An arrestingly beautiful brunette with a ferocious will to power, an admirable financial acumen, and an altruistic streak that led to the selfless sacrifice of much of her fortune in 1915-18 aiding Belgian families displaced by war, Maxine Elliott was one of the more remarkable personalities of the early 20th century theater. According to her niece Diana Forbes-Robertson, she was seduced, impregnated and forced into an unwanted marriage at age 15. The loss of the baby by miscarriage and the disaffection of her husband fueled passions that would later receive vent on the stage. After divorce, she determined to appear on the stage, went to an acting school affiliated with Dion Boucicault, and only after great exertion secured a minor place acting with W.S. Willard in 1889.
Over the course of three years Elliott worked her way from a minor supporting actress to the leading part, Beatrice Selwyn, in "A Fool's Paradise." By 1892 numbers of persons had declared her the most beautiful woman in New York, enabling her to secure places in acting troupes that expanded her range of roles. In A.M. Palmer's Company she performed in J.M. Barrie's "The Professor's Love Story" (1892). With Rose Coghlan she played in Oscar Wilde's "A Woman of No Importance" (1894), Sardou's "Diplomacy," and "Forget-me-Not." In winter of 1895 she secured a place in Augustin Daly's extraordinary company at the 5th Avenue Theatre. Daly expended a good deal of energy refining Elliott's stage technique, developing her love of contemporary literature, and suggesting how to live an artistic, experimental, yet sane life. He probably is responsible for triggering the acquisitive desires that governed much of her twenties and thirties. Her greatest gift from Daly was an ability to perform comic roles.
Elliott stayed one year with Daly, a period she remembered with fondness until her death, before venturing out on her own in a Sydney Rosenfeld production, "The House of Cards" (1896). Elliott's volcanic temper turned on Rosenfeld when the financing of the venture collapsed. She signed on with the Frawley Stock Company, headed west, played San Francisco, but a month into her engagement was persuaded by Nat Goodwin to make an Australian tour in "The Prisoner of Zenda." Smitten with Elliott, Goodwin trumped up charges of intemperance against his wife and sought a divorce in the California courts. Mrs. Goodwin contested and the Good/Elliott romance became newspaper fodder. Elliott divorced her husband William McDermot concurrently. Jealousy of Elliott by Blanche Walsh, the leading lady of Goodwin's company, led to her departure. For the first time in her career, Elliott was installed as the lead performer in an acting troupe.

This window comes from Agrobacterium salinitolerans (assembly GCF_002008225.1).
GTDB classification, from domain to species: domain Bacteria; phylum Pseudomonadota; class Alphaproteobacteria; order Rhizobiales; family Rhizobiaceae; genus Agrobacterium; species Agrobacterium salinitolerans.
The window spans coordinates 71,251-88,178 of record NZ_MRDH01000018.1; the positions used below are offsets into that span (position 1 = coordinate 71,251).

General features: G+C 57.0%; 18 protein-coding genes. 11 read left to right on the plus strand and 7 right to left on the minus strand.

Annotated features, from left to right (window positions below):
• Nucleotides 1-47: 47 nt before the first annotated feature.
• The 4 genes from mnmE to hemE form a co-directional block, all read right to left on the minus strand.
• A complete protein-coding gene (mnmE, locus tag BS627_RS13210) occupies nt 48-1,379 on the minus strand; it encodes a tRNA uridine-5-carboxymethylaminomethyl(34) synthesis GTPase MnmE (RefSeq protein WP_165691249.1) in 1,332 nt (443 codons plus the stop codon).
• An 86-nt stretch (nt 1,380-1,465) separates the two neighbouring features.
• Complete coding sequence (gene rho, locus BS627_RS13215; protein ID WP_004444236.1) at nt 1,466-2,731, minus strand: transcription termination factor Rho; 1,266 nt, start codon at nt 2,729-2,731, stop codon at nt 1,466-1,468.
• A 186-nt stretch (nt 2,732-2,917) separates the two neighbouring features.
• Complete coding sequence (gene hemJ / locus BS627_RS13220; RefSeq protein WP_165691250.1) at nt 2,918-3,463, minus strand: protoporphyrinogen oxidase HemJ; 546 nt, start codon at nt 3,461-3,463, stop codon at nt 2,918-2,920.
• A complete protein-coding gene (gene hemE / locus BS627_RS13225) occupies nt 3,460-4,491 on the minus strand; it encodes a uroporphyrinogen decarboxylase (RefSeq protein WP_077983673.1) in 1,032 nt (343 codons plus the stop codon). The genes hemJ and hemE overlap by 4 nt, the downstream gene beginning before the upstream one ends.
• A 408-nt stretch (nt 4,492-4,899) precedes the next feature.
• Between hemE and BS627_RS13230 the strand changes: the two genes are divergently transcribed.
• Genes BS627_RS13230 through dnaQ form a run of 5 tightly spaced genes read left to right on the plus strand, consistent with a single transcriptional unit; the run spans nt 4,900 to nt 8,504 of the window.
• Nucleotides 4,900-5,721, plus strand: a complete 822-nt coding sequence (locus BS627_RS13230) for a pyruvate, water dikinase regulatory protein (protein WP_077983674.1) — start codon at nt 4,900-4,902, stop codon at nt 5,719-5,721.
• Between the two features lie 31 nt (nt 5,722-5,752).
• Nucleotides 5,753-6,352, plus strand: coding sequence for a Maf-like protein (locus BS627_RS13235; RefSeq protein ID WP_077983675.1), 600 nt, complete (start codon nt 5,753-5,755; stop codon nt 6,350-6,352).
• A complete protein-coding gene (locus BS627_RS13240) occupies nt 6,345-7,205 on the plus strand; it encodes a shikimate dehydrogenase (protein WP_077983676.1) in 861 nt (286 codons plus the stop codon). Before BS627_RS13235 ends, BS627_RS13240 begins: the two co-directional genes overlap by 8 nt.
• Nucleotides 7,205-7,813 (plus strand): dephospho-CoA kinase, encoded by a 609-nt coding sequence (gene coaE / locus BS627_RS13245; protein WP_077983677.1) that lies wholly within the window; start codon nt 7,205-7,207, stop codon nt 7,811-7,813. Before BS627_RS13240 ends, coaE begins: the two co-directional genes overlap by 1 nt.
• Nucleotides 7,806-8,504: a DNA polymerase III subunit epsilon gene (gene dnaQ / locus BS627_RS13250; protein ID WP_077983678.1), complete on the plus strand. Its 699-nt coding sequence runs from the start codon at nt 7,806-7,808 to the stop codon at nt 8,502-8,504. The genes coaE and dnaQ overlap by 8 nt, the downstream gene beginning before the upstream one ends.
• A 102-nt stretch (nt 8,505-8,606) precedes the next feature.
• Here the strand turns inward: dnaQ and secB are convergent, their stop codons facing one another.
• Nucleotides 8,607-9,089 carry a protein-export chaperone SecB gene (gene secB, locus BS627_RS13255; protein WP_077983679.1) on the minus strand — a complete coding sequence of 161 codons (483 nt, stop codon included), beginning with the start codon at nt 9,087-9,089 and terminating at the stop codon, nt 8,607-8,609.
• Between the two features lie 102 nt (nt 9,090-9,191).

Upon Goodwin's return to America, he and Elliott performed "An American Citizen". In February 1898 they wed. For a period of four years they toured together in "Nathan Hale" and "The Cowboy and the Lady," before Maxine's ambitions had her chafing for a greater place in the theatrical firmament. Producer Charles Frohman supplied her with that place in 1903 giving her top billing in "Her Own Way," a place that made her a major star of the moment on Broadway. Only Maude Adams rivaled her for popularity. No one competed in terms of sex appeal. She repeated her triumph in London.
In 1908 Elliott terminated her marriage with Goodwin, began speculating in stocks and real estate, and quickly became the wealthiest performer on the American stage. One outlet for her wealth was the purchase (as a 50% partner) and management of a theatre on 39th Street. The Maxine Elliott theatre became a laboratory for her tastes from 1909 to 1915 when her romance with young tennis star Tony Wilding and his death in combat inspired Elliott into a heroic personal commitment to war relief in Belgium. She spent hundreds of thousands of dollars of her own fortune succoring the citizens of Belgium. When the war ended she signed on with Goldwyn Pictures to recoup her fortune, making two films, "The Eternal Magdalene" and "Fighting Odds" before turning her back on a method of performance she found distasteful. She returned to investment and real estate, restored her wealth and retired from the stage in 1920. In retirement amid books and pets she found a serenity that had eluded her for much of her professional life. David S. Shields/ALS